Klemen v. R. – TCC: Taxpayer awarded costs at 4 times Tariff

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Klemen v. The Queen (December 16, 2014 – 2014 TCC 369) was a decision on costs in two related appeals involving the same subject matter – one income tax appeal and one GST appeal. The appellant argued for $50,000 plus disbursements, which he claimed represented roughly 75% of his actual costs. The Crown argued for one set of Tariff B, Class B costs:

[3] The costs award sought by the Appellant is significantly higher than the costs available to a successful party under the Tariff, which would be approximately $5,000 in this case.

[4] The appeals were heard together on common evidence on April 28, 2014. There were four issues in the appeals:

(a) Whether a second reassessment in respect of the 2004 taxation year was statute-barred;

(b) Whether the proceeds of a 2005 disposition of equipment (the “Equipment”) by the Appellant were on account of capital or income;

(c) What the adjusted cost base (“ACB”) of the Equipment was; and

(d) What amount of GST, if any, the Appellant was liable for in respect of the transfer of the Equipment.

[5] The Appellant was successful on the first and second issues. The Respondent was successful on the third issue. The parties had divided success on the fourth issue in that the Appellant was liable for some GST but for less than the amount sought by the Respondent.

[6] The Respondent argues that the parties experienced divided success at trial and that thus no order for costs should be made or, if one is made in the Appellant’s favour, that the Appellant should only receive one set of Tariff B, Class B costs.

The Tax Court reviewed the various factors applicable under the Rules:

• The result of the proceeding :

[11] Given that the Appellant was largely successful in his appeals, this factor weighs strongly in favour of granting him at least Tariff costs.

• The amount at issue:

[16] Thus, the total amount in issue is at most $112,961 (the total of the amounts indicated above). The costs award requested by the Appellant, not including disbursements, amounts to approximately 44% of this maximum amount in issue.

[17] This factor weighs in favour of granting some additional costs to the Appellant, although not the full amount of additional costs requested.

• The importance of the issues:

[18] The Appellant argues that, because the issues in the appeals were of significant financial importance to him, this factor supports an increased costs award in his favour. However, the jurisprudence suggests that the question is not how important the issues are to the individual taxpayer (one might expect that any taxpayer bringing an appeal to the Tax Court of Canada would consider his case to be of significant personal importance), but rather whether the decision on the issues will have significant precedential and jurisprudential value. For example, see Henco and General Electric Capital Canada Inc. v. The Queen.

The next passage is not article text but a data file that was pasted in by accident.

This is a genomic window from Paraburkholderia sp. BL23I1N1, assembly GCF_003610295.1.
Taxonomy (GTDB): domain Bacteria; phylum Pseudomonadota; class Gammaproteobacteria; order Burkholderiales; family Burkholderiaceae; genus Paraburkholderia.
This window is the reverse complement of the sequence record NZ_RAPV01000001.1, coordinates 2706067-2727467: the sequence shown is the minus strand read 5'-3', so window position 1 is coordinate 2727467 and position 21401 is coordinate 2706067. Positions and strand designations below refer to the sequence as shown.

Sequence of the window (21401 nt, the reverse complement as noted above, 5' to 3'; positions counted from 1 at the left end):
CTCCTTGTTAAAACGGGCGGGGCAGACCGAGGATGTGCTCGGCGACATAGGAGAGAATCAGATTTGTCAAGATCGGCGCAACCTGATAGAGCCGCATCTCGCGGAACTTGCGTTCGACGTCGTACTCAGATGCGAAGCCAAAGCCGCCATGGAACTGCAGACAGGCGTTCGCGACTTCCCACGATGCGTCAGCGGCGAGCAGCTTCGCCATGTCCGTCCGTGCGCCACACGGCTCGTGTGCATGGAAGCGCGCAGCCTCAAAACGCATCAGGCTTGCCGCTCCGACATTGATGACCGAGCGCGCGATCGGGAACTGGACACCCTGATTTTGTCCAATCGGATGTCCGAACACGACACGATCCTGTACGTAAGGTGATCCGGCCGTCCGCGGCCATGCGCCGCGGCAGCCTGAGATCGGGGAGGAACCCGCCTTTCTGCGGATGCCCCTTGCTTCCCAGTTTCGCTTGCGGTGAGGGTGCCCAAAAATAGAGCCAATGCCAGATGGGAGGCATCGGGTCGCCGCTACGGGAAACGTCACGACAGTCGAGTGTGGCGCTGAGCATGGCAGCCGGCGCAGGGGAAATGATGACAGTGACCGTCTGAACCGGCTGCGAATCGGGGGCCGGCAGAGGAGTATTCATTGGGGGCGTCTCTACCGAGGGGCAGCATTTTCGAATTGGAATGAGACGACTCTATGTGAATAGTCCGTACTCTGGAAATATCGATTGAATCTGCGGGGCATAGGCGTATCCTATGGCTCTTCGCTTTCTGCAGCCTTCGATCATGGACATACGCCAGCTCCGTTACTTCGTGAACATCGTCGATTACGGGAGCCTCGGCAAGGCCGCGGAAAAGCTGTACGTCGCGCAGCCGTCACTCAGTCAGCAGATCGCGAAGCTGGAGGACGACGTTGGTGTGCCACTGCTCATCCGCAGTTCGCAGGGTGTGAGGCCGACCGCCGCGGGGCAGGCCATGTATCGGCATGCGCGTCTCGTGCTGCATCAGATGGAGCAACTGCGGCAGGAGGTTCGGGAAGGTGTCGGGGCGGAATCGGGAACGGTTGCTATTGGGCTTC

[19] The issues in those cases were not of significant precedential value. That being so, this factor does not weigh in favour of granting increased costs to the Appellant.

[Footnotes omitted]

• Settlement offers:

[23] Given the closeness of the Appellant’s settlement offers to the ultimate result, it seems appropriate to grant some additional costs on the basis of the settlement offers, although not the substantial indemnity costs that the Appellant requests.

• Volume of work:

[25] The volume of work required of the Appellant’s counsel in this case was significantly increased due to the Appellant’s own failure to keep adequate records, and because of communication difficulties between the Appellant and his counsel.

[26] Furthermore, the billing history provided by the Appellant does not show any breakdown of what was done during the 244.70 hours of work, and the Respondent points out that an indeterminate portion of this work may be attributable to duplication resulting from changes in counsel, or related to matters that were resolved before trial.

[27] This factor does not weigh in favour of granting additional costs.

• Complexity of issues:

[28] The issues in this case were not particularly complex. The Appellant points to the number of issues involved in the case and the difficulty of gathering documents. However, these elements are factors to be considered in relation to the volume of work rather than the complexity of the issues.

[29] This factor does not weigh in favour of granting additional costs.

• Conduct of party that tended to shorten or lengthen unnecessarily the duration of the proceeding:

[31] The Respondent has not specifically addressed this issue, but I am wary of creating a practice of awarding increased costs on the basis of hindsight. As Justice Campbell Miller noted in Henco, “[f]or this factor to be determinative, it must be clear . . . that a party has acted unreasonably in its conduct.” The mere fact that the Respondent was unsuccessful on certain issues at trial does not mean that it was unreasonable to pursue those issues.

[Footnote omitted]

• The other factors listed in the rules were not applicable in these appeals.

In the result the Tax Court concluded that an award of 30% of the appellant’s actual costs, plus disbursements, would be reasonable under the circumstances, i.e., 4 times the applicable Tariff amount:

[32] The remaining subsection 147(3) factors do not apply in this case. The applicable factors do not justify the percentage of solicitor-client costs requested by the Appellant, but they do justify awarding some amount above Tariff costs. The Appellant requested 75% of his solicitor-client costs plus disbursements. An award of approximately 30% of solicitor-client costs plus disbursements seems appropriate in this case. For these reasons, I conclude that the Appellant is entitled to a lump sum of $20,000 plus disbursements.